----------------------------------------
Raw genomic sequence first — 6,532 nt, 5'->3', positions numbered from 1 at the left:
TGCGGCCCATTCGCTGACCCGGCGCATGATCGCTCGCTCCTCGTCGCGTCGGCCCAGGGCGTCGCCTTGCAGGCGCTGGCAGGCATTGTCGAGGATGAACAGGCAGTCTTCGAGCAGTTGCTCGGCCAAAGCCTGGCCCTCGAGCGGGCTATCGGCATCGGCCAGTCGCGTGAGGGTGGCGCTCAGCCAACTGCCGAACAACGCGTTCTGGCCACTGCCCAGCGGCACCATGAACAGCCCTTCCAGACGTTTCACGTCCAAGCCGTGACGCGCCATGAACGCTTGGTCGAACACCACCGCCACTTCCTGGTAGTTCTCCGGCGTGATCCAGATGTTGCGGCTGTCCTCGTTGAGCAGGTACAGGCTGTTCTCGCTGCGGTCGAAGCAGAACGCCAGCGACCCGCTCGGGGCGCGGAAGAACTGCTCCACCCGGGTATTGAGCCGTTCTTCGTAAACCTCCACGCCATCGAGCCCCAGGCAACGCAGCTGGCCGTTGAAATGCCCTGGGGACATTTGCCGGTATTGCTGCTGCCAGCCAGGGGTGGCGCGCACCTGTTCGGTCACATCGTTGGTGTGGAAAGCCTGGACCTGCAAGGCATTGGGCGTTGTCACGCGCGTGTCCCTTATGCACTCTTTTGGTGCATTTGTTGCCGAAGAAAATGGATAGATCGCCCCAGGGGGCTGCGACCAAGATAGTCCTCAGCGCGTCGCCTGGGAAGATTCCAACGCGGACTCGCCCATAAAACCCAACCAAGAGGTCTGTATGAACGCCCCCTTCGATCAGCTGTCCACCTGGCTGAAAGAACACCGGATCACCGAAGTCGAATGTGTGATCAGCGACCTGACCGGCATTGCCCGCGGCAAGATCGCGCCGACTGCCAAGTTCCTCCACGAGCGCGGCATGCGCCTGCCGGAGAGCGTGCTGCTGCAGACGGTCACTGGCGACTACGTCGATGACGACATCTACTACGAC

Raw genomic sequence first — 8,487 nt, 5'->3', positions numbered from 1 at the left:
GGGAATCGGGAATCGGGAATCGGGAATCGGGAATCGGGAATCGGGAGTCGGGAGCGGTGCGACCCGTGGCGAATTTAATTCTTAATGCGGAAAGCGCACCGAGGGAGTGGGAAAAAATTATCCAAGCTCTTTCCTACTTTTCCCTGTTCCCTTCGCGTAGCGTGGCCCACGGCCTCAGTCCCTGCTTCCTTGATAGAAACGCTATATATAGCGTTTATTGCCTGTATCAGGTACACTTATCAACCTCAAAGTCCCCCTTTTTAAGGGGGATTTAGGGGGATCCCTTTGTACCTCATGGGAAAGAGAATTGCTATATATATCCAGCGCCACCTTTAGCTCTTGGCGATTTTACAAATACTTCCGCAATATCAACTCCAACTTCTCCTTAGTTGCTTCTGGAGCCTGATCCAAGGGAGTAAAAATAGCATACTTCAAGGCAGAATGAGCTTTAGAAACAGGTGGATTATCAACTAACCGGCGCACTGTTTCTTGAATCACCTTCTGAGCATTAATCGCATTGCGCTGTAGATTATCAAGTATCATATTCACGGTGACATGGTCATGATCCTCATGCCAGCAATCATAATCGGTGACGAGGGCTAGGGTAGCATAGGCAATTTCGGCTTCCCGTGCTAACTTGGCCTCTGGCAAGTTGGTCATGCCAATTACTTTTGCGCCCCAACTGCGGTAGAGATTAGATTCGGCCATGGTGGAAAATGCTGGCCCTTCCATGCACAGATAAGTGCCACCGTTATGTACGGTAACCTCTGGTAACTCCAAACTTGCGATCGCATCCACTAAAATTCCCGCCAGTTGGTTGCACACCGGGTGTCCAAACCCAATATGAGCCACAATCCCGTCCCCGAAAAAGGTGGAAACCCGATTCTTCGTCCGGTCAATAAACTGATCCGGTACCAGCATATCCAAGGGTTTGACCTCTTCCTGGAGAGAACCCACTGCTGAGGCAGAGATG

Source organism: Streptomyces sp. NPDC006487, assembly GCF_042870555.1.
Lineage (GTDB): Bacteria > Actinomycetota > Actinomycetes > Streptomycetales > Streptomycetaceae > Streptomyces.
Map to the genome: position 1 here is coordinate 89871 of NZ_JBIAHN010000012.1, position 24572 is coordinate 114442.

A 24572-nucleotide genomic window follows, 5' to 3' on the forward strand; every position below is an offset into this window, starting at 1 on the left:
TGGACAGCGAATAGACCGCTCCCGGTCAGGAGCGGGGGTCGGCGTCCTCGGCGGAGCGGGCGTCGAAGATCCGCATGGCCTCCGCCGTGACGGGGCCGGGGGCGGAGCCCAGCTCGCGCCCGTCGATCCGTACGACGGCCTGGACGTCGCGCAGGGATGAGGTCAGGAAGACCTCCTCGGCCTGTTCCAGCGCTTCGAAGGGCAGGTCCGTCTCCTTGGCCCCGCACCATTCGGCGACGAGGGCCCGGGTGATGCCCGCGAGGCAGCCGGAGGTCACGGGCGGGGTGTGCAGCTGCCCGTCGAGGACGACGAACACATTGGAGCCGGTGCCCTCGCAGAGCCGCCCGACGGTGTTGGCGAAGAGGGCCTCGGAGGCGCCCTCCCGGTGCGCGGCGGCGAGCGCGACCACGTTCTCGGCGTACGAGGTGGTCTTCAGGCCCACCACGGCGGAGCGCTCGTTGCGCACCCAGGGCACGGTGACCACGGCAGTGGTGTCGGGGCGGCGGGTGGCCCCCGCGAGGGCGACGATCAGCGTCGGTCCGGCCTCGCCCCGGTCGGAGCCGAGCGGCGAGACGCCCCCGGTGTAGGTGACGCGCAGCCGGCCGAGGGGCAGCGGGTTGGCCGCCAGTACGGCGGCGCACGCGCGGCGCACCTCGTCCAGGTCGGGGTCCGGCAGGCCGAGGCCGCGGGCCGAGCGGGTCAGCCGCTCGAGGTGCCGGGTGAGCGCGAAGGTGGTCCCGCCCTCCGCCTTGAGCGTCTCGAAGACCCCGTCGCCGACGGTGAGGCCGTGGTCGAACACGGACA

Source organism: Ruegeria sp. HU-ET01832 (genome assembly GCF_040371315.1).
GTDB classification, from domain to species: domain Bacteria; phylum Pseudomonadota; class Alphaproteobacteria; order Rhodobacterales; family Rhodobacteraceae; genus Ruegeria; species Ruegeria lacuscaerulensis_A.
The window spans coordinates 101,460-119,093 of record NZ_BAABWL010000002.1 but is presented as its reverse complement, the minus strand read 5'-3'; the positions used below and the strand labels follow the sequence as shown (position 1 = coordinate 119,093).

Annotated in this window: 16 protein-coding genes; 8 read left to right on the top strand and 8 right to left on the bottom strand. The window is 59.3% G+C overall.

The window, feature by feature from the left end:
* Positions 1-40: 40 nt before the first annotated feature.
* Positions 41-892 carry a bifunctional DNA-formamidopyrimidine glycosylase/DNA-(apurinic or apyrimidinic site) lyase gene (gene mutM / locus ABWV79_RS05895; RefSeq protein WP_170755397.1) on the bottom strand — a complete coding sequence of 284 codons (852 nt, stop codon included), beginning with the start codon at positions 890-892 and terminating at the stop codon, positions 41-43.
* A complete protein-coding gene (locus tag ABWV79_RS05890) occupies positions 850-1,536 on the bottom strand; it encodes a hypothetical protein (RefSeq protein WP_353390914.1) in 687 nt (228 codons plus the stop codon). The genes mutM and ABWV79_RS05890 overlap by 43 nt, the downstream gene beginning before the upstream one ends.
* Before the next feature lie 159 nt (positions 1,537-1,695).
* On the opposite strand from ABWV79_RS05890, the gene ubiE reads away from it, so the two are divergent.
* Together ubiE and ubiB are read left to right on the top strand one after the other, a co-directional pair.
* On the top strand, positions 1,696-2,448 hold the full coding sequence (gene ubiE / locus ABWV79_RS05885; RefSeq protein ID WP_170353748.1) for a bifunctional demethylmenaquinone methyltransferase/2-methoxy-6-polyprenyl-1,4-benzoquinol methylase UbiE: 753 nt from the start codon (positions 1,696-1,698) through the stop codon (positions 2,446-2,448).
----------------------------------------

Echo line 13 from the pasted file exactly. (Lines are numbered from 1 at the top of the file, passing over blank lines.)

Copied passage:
Annotated in this window: 16 protein-coding genes; 8 read left to right on the top strand and 8 right to left on the bottom strand. The window is 59.3% G+C overall.